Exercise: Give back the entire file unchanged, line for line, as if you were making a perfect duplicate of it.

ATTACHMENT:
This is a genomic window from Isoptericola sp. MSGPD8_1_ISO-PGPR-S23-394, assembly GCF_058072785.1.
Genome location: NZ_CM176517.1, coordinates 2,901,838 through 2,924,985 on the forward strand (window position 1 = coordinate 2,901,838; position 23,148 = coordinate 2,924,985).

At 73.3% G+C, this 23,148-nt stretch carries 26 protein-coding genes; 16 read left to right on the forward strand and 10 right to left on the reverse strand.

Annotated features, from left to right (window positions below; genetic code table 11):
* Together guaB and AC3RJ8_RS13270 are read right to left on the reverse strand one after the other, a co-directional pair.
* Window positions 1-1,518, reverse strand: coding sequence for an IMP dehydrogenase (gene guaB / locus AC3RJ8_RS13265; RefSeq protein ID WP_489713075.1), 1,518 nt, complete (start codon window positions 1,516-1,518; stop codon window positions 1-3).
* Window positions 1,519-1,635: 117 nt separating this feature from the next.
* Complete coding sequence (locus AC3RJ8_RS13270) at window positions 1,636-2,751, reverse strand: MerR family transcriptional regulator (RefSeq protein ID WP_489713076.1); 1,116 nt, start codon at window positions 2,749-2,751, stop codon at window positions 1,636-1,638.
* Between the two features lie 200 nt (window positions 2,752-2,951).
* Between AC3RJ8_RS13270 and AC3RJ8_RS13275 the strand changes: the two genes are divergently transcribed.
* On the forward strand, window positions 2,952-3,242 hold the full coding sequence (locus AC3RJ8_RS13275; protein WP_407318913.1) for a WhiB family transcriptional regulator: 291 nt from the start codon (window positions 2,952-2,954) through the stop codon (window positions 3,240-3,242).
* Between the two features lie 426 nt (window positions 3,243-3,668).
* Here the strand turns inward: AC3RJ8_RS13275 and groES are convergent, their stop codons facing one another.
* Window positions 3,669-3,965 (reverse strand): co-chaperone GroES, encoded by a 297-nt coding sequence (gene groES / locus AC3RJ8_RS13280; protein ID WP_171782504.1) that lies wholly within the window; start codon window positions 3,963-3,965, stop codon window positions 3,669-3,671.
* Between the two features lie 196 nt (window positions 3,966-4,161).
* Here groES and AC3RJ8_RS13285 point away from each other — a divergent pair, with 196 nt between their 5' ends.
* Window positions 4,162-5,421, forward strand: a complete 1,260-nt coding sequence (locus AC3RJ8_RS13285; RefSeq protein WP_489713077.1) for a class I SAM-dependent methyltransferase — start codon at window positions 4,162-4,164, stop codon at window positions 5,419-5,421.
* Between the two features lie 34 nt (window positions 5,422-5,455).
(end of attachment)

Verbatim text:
This is a genomic window from Isoptericola sp. MSGPD8_1_ISO-PGPR-S23-394, assembly GCF_058072785.1.
Genome location: NZ_CM176517.1, coordinates 2,901,838 through 2,924,985 on the forward strand (window position 1 = coordinate 2,901,838; position 23,148 = coordinate 2,924,985).

At 73.3% G+C, this 23,148-nt stretch carries 26 protein-coding genes; 16 read left to right on the forward strand and 10 right to left on the reverse strand.

Annotated features, from left to right (window positions below; genetic code table 11):
* Together guaB and AC3RJ8_RS13270 are read right to left on the reverse strand one after the other, a co-directional pair.
* Window positions 1-1,518, reverse strand: coding sequence for an IMP dehydrogenase (gene guaB / locus AC3RJ8_RS13265; RefSeq protein ID WP_489713075.1), 1,518 nt, complete (start codon window positions 1,516-1,518; stop codon window positions 1-3).
* Window positions 1,519-1,635: 117 nt separating this feature from the next.
* Complete coding sequence (locus AC3RJ8_RS13270) at window positions 1,636-2,751, reverse strand: MerR family transcriptional regulator (RefSeq protein ID WP_489713076.1); 1,116 nt, start codon at window positions 2,749-2,751, stop codon at window positions 1,636-1,638.
* Between the two features lie 200 nt (window positions 2,752-2,951).
* Between AC3RJ8_RS13270 and AC3RJ8_RS13275 the strand changes: the two genes are divergently transcribed.
* On the forward strand, window positions 2,952-3,242 hold the full coding sequence (locus AC3RJ8_RS13275; protein WP_407318913.1) for a WhiB family transcriptional regulator: 291 nt from the start codon (window positions 2,952-2,954) through the stop codon (window positions 3,240-3,242).
* Between the two features lie 426 nt (window positions 3,243-3,668).
* Here the strand turns inward: AC3RJ8_RS13275 and groES are convergent, their stop codons facing one another.
* Window positions 3,669-3,965 (reverse strand): co-chaperone GroES, encoded by a 297-nt coding sequence (gene groES / locus AC3RJ8_RS13280; protein ID WP_171782504.1) that lies wholly within the window; start codon window positions 3,963-3,965, stop codon window positions 3,669-3,671.
* Between the two features lie 196 nt (window positions 3,966-4,161).
* Here groES and AC3RJ8_RS13285 point away from each other — a divergent pair, with 196 nt between their 5' ends.
* Window positions 4,162-5,421, forward strand: a complete 1,260-nt coding sequence (locus AC3RJ8_RS13285; RefSeq protein WP_489713077.1) for a class I SAM-dependent methyltransferase — start codon at window positions 4,162-4,164, stop codon at window positions 5,419-5,421.
* Between the two features lie 34 nt (window positions 5,422-5,455).